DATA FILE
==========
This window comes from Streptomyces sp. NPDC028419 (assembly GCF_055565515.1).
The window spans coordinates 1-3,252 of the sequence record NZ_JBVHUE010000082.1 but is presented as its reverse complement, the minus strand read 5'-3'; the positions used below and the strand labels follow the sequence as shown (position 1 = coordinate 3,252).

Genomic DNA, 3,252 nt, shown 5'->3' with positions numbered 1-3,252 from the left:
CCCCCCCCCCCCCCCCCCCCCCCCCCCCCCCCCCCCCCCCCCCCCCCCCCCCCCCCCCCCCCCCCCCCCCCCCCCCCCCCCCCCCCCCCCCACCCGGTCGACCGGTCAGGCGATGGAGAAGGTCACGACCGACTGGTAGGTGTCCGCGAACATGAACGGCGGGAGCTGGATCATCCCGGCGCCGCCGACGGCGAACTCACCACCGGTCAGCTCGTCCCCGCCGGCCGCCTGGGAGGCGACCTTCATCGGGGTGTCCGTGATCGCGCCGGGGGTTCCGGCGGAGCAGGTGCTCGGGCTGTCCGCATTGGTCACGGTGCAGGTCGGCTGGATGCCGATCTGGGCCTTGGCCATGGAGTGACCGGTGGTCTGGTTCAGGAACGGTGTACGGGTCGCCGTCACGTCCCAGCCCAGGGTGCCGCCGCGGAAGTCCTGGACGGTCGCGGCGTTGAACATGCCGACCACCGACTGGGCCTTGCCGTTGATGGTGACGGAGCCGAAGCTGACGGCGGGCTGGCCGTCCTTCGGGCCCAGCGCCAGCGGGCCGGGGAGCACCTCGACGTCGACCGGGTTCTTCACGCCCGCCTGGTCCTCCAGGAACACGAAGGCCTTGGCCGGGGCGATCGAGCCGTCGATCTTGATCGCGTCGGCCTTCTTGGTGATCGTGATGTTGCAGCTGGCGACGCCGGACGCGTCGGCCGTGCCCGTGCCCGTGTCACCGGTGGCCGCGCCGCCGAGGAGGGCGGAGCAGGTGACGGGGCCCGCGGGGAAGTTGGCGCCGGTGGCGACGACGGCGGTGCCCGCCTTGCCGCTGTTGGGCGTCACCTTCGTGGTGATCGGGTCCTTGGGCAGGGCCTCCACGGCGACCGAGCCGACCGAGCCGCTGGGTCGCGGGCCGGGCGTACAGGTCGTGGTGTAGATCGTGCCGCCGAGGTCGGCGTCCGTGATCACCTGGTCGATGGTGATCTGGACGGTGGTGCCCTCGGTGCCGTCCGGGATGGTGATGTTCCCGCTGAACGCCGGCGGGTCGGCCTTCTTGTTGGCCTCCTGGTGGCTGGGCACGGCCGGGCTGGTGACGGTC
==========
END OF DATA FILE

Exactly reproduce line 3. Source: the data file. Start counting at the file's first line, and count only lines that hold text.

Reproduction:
Genomic DNA, 3,252 nt, shown 5'->3' with positions numbered 1-3,252 from the left: